The matches were once again brilliant with British Hurricanes taking the European title in a thrilling seven-round match which left everyone wondering who would break under stress first. The NA final was less exciting with Fusion University taking a pretty easy win 4-1. Much had been made over the weekend of the European love for the Quad and Triple tank meta compared to the North American dive meta with the broadcast team doing a great job of setting a rivalry up between the two preferred styles.
After the finals, there was a 5 round grudge match between British Hurricanes and Fusion University. I honestly expected Fusion to take this quite easily as they had appeared to have the better mechanical skills of the two but to be brutally honest the Hurricanes stomped them. The only time Fusion took any points is when the Hurricanes changed their style to be a dive meta to see if they could take Fusion on in their own game. They couldn’t. Fusion was just too good at dive, so the Hurricanes swapped back to triple and quad tank and Fusion simply couldn’t find a way through them.
In the end, Europe took bragging rights over their cousins from across the pond. We headed back to Kraków on the bus along with 5 other people. Who knows how the rest got home? The matches were top class, the broadcast team, which included our very own South African in Sam Wright, were brilliant – but the fan service by Blizzard was poor.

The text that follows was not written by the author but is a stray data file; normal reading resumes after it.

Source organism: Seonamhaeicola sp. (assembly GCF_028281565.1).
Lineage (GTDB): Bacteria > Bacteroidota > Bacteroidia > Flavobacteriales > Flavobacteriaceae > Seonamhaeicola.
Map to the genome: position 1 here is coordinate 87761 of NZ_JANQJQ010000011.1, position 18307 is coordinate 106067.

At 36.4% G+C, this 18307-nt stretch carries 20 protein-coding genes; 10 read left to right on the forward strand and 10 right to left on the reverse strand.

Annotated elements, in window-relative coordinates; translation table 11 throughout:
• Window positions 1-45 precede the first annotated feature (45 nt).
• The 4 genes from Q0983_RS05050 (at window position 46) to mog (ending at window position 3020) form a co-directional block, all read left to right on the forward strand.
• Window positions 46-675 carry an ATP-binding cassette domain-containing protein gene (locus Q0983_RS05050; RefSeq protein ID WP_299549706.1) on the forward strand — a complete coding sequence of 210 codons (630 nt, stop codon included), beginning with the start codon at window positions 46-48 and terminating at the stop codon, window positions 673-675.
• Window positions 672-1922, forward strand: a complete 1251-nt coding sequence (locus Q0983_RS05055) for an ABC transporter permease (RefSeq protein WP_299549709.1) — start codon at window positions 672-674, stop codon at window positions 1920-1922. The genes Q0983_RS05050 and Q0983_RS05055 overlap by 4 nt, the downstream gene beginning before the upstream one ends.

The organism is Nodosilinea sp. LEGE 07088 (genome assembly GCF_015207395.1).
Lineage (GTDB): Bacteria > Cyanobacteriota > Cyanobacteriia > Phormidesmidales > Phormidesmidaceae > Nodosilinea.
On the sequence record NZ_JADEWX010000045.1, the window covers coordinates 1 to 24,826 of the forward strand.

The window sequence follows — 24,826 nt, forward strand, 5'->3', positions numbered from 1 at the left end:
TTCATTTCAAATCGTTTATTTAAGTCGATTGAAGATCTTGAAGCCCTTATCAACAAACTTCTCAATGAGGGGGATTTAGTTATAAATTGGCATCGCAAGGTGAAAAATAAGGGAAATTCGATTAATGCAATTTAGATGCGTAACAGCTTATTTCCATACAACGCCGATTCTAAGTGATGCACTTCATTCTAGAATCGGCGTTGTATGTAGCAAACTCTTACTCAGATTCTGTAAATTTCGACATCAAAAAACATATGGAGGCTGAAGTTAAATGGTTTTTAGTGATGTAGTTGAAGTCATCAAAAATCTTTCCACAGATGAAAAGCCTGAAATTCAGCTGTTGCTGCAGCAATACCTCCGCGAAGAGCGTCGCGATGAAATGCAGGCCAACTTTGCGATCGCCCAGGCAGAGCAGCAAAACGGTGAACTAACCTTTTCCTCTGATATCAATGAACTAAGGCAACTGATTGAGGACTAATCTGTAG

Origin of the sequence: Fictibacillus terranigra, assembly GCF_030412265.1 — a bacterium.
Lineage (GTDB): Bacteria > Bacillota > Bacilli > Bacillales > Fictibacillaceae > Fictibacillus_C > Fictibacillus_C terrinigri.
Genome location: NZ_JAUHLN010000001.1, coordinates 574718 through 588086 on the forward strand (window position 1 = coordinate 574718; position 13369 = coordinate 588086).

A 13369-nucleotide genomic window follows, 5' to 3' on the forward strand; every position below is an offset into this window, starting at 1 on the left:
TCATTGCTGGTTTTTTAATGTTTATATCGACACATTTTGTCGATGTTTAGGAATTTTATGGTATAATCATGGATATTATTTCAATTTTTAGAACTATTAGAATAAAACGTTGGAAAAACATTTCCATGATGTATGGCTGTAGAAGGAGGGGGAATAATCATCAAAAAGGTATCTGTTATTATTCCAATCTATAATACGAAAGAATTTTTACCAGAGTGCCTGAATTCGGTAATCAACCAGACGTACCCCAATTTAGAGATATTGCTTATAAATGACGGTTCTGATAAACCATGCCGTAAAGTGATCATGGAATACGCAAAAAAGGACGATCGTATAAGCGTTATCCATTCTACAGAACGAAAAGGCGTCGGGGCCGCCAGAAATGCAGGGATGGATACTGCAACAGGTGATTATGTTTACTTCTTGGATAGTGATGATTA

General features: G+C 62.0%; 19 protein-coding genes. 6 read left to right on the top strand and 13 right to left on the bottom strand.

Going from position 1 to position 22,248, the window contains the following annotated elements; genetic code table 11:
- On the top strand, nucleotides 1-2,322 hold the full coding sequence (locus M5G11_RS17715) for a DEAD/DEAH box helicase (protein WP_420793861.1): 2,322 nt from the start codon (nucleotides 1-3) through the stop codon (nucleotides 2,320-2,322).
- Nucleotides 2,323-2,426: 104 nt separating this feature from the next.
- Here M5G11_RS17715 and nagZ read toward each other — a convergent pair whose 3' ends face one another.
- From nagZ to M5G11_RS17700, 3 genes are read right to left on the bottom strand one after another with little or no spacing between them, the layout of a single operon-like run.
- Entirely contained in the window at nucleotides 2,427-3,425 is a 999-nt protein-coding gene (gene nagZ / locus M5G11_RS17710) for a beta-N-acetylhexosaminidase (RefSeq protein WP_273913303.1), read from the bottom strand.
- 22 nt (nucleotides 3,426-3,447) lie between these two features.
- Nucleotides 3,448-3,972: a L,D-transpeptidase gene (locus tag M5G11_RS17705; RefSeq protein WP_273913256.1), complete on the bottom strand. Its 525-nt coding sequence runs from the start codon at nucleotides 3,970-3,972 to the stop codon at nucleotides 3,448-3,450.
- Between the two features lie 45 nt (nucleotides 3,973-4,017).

No that’s not fair, it was entirely non-existent. I’m still confused as to why they even hosted a LAN final and sold tickets to it if they weren’t going to put any effort at all into making attending the final something amazing for the fans?
It wouldn’t have taken much. All they needed to do was bring over some stuff from the Blizzard store to sell, organise a few local cosplayers to attend and set up one of the unused areas with a few HP Omen machines with Overwatch on them for fans to mess around on.
You know what would have been awesome? Holding a mini-tournament so the fans could square up against each other with the prize being the chance to play against some of the pro players.
You know what wasn’t a great idea?
Handing out free caps, shirts and backpacks to the few media who arrived before the event so they could walk around the entire time with everything the fans wanted to buy and couldn’t. I’m all for free swag but give it away after the event unless you are going to let the fans who paid to attend purchase said swag.[Updated: Thanks to SasayakiYuki for pointing out that this point was incorrect]
We were thinking of attending the next Overwatch showcase in New York, but that’s not going to happen now. I have lost some love for Blizzard over this last weekend.
Last Updated: May 15, 2018